Book’s Author: Sara Ahmed
Publication Date: 2017
Publisher: Durham: Duke University Press
Number of Pages: 312 pp. paperback
A feminist and queer of colour, Sarah Ahmed lectured in Women’s Studies at Lancaster University and was later appointed by Goldsmiths College, University of London. During 2016, however, Ahmed would resign from her post at Goldsmiths—in protest against institutional discrimination against sexual harassment. Coming from an interdisciplinary background, Ahmed has studied philosophy, women’s studies, and cultural studies. Within all of these fields, she finds women of colour’s writing most empowering and sees it as her genealogy (p. 15). This is the approach that she adopts in this book. Living a Feminist Life is her most recent work that has developed out of her previous series of books (Willful Subjects (2014) On Being Included (2012), The Promise of Happiness (2010), Queer Phenomenology (2006). But what distinguishes Living A Feminist Life from her previous work?
Firstly, Ahmed ardently pursues the feminist ‘citation policy’ (p. 15-16); citing only feminists—and women of colour in particular—to build up this book. She claims that citation is also a political standpoint for feminist writing and she aimed to focus upon those who are excluded by white-centric authorship - hence the title ‘Feminist Life’. This book of everyday feminism is composed of three parts. The first part ‘Becoming Feminist’ describes Ahmed’s experiences of growing up by adopting a feminist lens. In the first chapter, Ahmed describes her positioning as a brown girl growing up in Australia and Britain. She felt different; struggling to conform to the right names, right bodies, and the right gender. Ahmed also felt alienated by other’s expectations of her; she would not feel like herself, to become as others expected. But when she started describing those problems, within the autobiographical logic of the book, she became the problem. Ahmed studied those problems, identified sources of injustice, and described how they shaped her feminist politics and practices in daily life. Chapter Two focuses on power and directions. ‘How power works as a mode of directionality (p. 43)’. Power shapes norms, and norms shape direction: people expect girls and boys to follow norms that are heteronormative. As a girl who refused to be ‘girly’, Ahmed refrained from smiling and singing at parties and demonstrated unhappiness with those gendered norms. To others, the young Ahmed was showing her potential as a feminist killjoy, seeking solace in the sadness of feminist pedagogy, in the tradition of feminist writing pioneers such as Mrs. Dalloway by Virginia Woolf. Chapter Three raises the subject of wilfulness and feminist subjectivity through the lens of Steven Erikson’s The Willful Child who did not do as her mother wished, so that when she became ill and was on her death-bed and then lowered into her grave, her arms always came out of the earth again. The wilful child never gave up, even after death. Wilfulness, as Ahmed frames it, is an explanation of disobedience, a feminist spirit, it describes women who never give up their will, never recede, always oppose. A wilful subject often causes violence. Violence is not only gendered: there is also the violence of enslavement, of colonisation, of empire, thus, women of colour continuously and consciously raise their arms to show their strength, to protest, and to support each other.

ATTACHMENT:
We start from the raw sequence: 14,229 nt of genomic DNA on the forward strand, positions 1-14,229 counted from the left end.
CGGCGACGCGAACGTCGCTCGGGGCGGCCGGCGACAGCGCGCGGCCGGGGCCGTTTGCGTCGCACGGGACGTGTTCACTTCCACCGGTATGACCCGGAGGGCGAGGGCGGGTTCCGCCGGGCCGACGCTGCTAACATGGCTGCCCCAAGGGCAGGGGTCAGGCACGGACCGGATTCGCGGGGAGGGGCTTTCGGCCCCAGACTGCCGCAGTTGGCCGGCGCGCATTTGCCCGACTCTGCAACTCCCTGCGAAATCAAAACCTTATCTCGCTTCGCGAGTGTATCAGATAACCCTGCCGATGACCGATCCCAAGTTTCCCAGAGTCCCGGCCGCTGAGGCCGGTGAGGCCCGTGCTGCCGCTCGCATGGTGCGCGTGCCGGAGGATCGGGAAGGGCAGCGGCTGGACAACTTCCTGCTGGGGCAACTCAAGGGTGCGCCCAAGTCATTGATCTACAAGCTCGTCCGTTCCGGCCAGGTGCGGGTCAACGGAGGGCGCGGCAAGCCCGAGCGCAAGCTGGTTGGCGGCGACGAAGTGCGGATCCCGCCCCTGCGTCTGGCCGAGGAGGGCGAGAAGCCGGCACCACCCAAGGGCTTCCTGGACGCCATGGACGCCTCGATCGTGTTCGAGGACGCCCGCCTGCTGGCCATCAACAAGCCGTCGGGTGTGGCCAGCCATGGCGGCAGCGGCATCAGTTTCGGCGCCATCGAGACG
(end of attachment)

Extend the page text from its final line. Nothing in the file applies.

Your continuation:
Part II on ‘Diversity Work’ provides an account of how sexism and racism at institutional levels estranges women of colour and explores feminist lives within university settings. The Amendment to the Race Relations Act in Britain in 2000 required all public organisations in the United Kingdom to have and to disseminate race equality policies. Some institutional appointments were then created to meet the legislation, often of women of colour who were expected to transform the institution, and work to promote diversity. Such diversity work is a wilful feminist work for Ahmed, however she described it as being like ‘banging your head against a brick wall’ (p. 138). The metaphor of ‘walls’ is a theme in this chapter and then throughout to the end of the book. For Ahmed, ‘wall’ is a metaphor of the hardness of the institution that is difficult to transform. Some examples of sexual harassment and citation cultures are also used to explain how white male privilege remains powerful in the academic system.